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Building Science

Do Humidifiers Create IAQ Problems?

Adding water vapor to your indoor air may do more than you think

A humidifier can be integrated with the heating system, like this one, or a stand-alone device that you have to fill with water.
Image Credit: Images #1 and #3: Energy Vanguard

It’s that time of year when heating systems start coming out of their summer hibernation. (Except maybe in Vermont. Michael Blasnik’s Nest data showed that Vermonters are about the last to start heating their homes in the fall.) Then everyone starts looking for their lotion and lip balm. Gaps appear in hardwood flooring as it dries out. Buildings begin to creak and pop. And then the humidifiers come out.

Yes, humidifiers can help with low indoor humidity. But what effect might they have on indoor air quality?

Why does indoor air get so dry in winter?

We’ve been through this before. I wrote about it in A Humidifier Is a Bandaid back in 2013. Shortly afterward, a certain manufacturer of humidifiers called and left me a nasty voicemail. I didn’t save it, but the gist was, “You don’t know what the hell you’re talking about. Call me back so I can yell at you.” I didn’t call back.

OK, let’s go through it quickly.

I proved this with the psychrometric chart in the bandaid article. There’s no disputing it.

How does that cold, dry air get into a home? For most homes, it comes in through infiltration. Most homes leak. A lot. When they leak, heated air with decent humidity leaves the building. Cold, dry air enters. The humidity goes down. The lotion comes out. The humidifier gets turned on. A better solution is to reduce the infiltration with air sealing.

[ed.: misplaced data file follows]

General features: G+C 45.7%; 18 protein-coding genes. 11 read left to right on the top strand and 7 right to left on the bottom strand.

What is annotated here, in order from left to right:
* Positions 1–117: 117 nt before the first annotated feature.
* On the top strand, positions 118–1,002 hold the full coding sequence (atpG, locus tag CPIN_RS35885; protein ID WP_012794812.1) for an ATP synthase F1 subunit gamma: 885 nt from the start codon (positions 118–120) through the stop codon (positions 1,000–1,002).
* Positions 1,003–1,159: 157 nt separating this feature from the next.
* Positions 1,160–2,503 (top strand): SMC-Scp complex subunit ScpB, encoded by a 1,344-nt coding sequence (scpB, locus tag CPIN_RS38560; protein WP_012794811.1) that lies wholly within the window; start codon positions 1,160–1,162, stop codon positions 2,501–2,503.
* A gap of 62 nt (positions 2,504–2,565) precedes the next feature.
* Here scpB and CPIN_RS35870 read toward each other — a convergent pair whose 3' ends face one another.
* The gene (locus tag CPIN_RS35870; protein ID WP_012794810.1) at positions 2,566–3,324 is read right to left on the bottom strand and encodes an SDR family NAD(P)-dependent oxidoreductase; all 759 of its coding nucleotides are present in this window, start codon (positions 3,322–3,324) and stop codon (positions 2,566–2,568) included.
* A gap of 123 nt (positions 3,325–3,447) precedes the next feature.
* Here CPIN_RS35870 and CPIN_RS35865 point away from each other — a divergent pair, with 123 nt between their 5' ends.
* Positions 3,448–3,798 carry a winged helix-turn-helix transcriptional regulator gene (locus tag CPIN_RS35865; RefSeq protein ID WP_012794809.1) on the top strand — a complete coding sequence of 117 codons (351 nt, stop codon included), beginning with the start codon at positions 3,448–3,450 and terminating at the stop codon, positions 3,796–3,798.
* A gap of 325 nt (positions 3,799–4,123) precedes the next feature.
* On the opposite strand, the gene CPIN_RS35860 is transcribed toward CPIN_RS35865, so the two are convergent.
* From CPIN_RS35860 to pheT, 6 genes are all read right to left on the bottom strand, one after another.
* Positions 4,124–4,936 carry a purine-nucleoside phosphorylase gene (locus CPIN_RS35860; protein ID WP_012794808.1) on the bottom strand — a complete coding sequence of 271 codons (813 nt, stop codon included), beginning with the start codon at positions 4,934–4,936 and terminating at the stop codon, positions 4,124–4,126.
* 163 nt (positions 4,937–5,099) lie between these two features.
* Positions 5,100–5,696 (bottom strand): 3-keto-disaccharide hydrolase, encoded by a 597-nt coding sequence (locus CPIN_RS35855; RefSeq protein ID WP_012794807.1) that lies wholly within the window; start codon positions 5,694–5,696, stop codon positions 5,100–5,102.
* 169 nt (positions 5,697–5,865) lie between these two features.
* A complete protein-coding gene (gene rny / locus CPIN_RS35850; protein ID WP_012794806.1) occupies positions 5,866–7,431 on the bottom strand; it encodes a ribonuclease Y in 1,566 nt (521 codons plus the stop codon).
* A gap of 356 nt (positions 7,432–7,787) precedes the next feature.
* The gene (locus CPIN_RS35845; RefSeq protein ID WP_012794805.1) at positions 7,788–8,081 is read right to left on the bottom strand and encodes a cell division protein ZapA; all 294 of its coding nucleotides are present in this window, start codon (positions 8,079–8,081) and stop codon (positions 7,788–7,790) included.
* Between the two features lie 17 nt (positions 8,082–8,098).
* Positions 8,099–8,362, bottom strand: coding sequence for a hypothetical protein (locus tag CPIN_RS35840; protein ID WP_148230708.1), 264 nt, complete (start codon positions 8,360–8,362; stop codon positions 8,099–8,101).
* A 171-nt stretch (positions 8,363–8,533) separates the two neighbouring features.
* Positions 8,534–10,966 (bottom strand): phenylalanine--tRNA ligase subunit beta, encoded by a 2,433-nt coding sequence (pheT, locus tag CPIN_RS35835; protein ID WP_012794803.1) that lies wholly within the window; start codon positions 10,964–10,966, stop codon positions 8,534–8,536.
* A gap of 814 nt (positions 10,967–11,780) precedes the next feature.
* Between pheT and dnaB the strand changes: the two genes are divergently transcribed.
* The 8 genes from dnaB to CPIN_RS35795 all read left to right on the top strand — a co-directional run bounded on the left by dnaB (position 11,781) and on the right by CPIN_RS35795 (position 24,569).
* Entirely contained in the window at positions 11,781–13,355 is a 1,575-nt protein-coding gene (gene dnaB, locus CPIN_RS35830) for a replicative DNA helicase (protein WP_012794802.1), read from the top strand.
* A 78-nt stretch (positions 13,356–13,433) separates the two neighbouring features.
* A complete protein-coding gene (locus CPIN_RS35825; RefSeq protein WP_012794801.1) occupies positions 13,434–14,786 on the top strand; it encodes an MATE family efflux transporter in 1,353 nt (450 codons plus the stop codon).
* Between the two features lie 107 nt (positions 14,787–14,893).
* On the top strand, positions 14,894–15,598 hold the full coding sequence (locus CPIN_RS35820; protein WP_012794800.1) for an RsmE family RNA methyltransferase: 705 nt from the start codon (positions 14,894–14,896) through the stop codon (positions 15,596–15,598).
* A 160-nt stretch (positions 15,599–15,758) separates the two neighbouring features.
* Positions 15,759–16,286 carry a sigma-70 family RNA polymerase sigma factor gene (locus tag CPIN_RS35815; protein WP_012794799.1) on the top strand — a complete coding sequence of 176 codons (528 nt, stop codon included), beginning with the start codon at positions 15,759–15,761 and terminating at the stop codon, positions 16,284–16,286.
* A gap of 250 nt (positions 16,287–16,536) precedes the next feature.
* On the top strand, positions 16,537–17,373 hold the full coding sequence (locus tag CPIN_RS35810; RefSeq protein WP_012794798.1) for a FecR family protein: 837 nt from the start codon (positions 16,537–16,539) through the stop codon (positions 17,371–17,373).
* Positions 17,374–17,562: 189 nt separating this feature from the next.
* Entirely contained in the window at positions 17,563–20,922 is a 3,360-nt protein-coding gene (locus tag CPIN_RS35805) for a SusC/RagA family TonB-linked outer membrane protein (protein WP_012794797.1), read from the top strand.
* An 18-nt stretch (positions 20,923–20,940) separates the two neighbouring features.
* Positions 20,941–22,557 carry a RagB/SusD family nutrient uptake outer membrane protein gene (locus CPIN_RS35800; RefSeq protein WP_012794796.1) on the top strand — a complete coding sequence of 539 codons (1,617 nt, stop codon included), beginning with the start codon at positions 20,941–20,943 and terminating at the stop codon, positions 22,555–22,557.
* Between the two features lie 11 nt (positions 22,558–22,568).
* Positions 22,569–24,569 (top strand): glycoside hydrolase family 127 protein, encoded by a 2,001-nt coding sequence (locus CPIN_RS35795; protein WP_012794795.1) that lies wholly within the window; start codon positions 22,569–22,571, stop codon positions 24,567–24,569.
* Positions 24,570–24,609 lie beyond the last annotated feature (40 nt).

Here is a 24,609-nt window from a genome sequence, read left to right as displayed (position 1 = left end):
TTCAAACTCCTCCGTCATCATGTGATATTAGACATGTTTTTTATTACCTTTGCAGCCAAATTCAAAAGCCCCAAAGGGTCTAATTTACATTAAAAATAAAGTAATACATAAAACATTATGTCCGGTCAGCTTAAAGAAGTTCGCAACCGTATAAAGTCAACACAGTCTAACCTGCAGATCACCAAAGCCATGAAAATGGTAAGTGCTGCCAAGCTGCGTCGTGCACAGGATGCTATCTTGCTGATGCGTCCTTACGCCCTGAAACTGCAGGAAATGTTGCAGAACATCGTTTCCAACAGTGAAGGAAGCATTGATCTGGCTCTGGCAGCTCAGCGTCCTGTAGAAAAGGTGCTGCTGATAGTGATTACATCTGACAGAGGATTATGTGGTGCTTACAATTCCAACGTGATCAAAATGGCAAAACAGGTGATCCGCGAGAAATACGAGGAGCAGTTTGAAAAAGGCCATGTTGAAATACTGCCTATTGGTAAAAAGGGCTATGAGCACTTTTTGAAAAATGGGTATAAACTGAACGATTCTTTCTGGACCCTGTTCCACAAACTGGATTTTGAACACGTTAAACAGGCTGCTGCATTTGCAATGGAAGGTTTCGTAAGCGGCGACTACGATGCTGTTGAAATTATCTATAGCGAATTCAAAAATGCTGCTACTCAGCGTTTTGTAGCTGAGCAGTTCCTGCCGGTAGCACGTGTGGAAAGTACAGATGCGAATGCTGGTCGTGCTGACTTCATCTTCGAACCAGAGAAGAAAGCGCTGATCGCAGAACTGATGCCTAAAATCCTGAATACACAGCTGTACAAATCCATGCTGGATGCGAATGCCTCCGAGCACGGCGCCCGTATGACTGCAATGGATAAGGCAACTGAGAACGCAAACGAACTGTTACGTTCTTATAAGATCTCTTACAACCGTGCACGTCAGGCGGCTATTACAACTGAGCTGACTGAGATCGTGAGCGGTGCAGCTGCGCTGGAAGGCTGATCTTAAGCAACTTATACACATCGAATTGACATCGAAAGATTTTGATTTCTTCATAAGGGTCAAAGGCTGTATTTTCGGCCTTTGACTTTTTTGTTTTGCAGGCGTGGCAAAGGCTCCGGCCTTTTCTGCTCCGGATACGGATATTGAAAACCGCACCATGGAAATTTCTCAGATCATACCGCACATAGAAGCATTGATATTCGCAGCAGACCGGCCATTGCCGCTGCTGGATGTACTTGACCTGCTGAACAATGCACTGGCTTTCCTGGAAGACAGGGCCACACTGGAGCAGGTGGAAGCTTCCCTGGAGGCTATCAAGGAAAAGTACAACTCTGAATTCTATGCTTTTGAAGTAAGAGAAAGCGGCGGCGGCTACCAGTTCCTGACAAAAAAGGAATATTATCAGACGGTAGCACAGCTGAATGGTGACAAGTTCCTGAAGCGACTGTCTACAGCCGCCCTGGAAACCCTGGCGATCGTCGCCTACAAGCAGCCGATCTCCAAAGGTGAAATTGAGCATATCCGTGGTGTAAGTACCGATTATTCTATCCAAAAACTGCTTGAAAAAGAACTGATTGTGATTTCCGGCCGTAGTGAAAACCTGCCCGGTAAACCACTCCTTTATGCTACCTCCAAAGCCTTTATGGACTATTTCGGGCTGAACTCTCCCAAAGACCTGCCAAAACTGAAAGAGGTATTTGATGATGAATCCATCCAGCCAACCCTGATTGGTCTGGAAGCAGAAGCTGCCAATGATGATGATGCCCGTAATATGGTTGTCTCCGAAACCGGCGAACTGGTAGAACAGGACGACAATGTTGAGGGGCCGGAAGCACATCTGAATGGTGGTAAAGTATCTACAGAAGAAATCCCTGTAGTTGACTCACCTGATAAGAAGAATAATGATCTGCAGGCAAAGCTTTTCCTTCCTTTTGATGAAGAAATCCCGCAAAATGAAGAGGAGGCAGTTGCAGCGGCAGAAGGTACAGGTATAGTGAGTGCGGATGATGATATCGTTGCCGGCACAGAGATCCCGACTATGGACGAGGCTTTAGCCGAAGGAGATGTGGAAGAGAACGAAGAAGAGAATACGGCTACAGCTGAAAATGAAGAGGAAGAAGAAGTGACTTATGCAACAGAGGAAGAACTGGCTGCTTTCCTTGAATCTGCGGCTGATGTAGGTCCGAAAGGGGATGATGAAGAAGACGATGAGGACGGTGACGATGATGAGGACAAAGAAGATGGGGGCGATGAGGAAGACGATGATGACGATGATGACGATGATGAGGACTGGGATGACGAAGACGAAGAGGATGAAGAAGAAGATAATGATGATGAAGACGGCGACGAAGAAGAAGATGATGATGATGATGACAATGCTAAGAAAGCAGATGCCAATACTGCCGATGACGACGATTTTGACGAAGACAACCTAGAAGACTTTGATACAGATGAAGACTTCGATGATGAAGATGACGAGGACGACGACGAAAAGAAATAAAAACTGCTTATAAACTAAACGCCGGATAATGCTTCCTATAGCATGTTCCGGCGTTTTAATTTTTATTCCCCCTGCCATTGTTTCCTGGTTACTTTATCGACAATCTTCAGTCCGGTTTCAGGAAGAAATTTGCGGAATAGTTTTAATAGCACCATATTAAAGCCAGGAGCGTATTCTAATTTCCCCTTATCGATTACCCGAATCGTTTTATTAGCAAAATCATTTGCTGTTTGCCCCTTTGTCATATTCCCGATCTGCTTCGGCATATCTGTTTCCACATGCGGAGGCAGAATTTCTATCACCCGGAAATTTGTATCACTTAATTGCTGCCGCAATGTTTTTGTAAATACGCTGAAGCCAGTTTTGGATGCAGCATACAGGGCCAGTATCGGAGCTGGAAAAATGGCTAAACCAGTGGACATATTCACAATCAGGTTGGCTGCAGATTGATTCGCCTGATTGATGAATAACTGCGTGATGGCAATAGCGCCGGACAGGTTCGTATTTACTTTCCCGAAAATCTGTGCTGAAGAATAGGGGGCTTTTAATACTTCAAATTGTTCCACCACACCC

The ideal range for relative humidity

This is the part that confuses a lot of people. If you go online, you can find all kinds of recommendations for what the relative humidity should be inside a home. Some say 30-50% RH. Others, including the creators of the chart shown in Image…

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2 Comments

  1. Jon R | | #1

    adjust based on outdoor temp
    In case it's not clear, if you are going to actively control humidity, the level should change based on outdoor temperature. Eg, 50% might be fine in cool weather but could be very damaging to walls and window moldings in cold weather. A humidity monitor is a good idea.

  2. User avater
    Dana Dorsett | | #2

    How cool is that? @ Jon R
    50% RH @ 70F corresponds to a dew point of 51F. When the outdoor temps are in the high 40s the structural sheathing in typical framed homes would already be below the dew point of the room air, and prone to taking on moisture.

    A crude rule of thumb that works would be to keep the interior RH at or below the mean daily outdoor temp once the mean daily temp is 50F or cooler. For human health & comfort reasons, holding the line at ~30% RH at the low end makes sense, even when the daily temps are averaging below 30F. In a reasonably tight house this can be managed by adjusting ventilation rates.

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